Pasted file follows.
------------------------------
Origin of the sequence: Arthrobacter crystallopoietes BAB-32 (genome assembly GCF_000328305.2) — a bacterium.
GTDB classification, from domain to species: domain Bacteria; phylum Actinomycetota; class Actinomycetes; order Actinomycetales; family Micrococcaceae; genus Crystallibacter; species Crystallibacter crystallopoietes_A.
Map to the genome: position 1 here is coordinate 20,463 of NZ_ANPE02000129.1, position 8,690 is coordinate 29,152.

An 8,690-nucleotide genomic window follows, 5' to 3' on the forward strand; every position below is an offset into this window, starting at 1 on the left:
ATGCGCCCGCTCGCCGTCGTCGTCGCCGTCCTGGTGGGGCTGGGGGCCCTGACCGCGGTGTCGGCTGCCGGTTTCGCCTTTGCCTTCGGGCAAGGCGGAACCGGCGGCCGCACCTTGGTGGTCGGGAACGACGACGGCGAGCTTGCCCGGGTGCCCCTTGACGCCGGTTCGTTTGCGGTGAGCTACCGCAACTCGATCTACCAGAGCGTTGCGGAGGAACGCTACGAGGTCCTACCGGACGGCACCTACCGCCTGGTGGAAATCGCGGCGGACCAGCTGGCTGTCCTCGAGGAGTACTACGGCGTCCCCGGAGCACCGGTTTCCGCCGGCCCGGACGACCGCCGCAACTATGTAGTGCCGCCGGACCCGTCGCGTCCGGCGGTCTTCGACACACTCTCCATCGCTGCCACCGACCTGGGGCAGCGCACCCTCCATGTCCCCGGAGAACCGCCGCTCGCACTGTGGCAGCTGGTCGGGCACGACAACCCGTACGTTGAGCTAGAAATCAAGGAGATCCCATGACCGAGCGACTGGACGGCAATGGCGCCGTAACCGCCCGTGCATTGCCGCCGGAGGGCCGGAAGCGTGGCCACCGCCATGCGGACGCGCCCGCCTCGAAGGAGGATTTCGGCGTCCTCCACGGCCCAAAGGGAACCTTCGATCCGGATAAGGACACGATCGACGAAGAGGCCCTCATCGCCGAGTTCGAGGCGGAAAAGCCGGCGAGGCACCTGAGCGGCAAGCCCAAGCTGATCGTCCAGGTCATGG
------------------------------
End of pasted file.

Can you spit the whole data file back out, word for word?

Origin of the sequence: Arthrobacter crystallopoietes BAB-32 (genome assembly GCF_000328305.2) — a bacterium.
GTDB classification, from domain to species: domain Bacteria; phylum Actinomycetota; class Actinomycetes; order Actinomycetales; family Micrococcaceae; genus Crystallibacter; species Crystallibacter crystallopoietes_A.
Map to the genome: position 1 here is coordinate 20,463 of NZ_ANPE02000129.1, position 8,690 is coordinate 29,152.

An 8,690-nucleotide genomic window follows, 5' to 3' on the forward strand; every position below is an offset into this window, starting at 1 on the left:
ATGCGCCCGCTCGCCGTCGTCGTCGCCGTCCTGGTGGGGCTGGGGGCCCTGACCGCGGTGTCGGCTGCCGGTTTCGCCTTTGCCTTCGGGCAAGGCGGAACCGGCGGCCGCACCTTGGTGGTCGGGAACGACGACGGCGAGCTTGCCCGGGTGCCCCTTGACGCCGGTTCGTTTGCGGTGAGCTACCGCAACTCGATCTACCAGAGCGTTGCGGAGGAACGCTACGAGGTCCTACCGGACGGCACCTACCGCCTGGTGGAAATCGCGGCGGACCAGCTGGCTGTCCTCGAGGAGTACTACGGCGTCCCCGGAGCACCGGTTTCCGCCGGCCCGGACGACCGCCGCAACTATGTAGTGCCGCCGGACCCGTCGCGTCCGGCGGTCTTCGACACACTCTCCATCGCTGCCACCGACCTGGGGCAGCGCACCCTCCATGTCCCCGGAGAACCGCCGCTCGCACTGTGGCAGCTGGTCGGGCACGACAACCCGTACGTTGAGCTAGAAATCAAGGAGATCCCATGACCGAGCGACTGGACGGCAATGGCGCCGTAACCGCCCGTGCATTGCCGCCGGAGGGCCGGAAGCGTGGCCACCGCCATGCGGACGCGCCCGCCTCGAAGGAGGATTTCGGCGTCCTCCACGGCCCAAAGGGAACCTTCGATCCGGATAAGGACACGATCGACGAAGAGGCCCTCATCGCCGAGTTCGAGGCGGAAAAGCCGGCGAGGCACCTGAGCGGCAAGCCCAAGCTGATCGTCCAGGTCATGG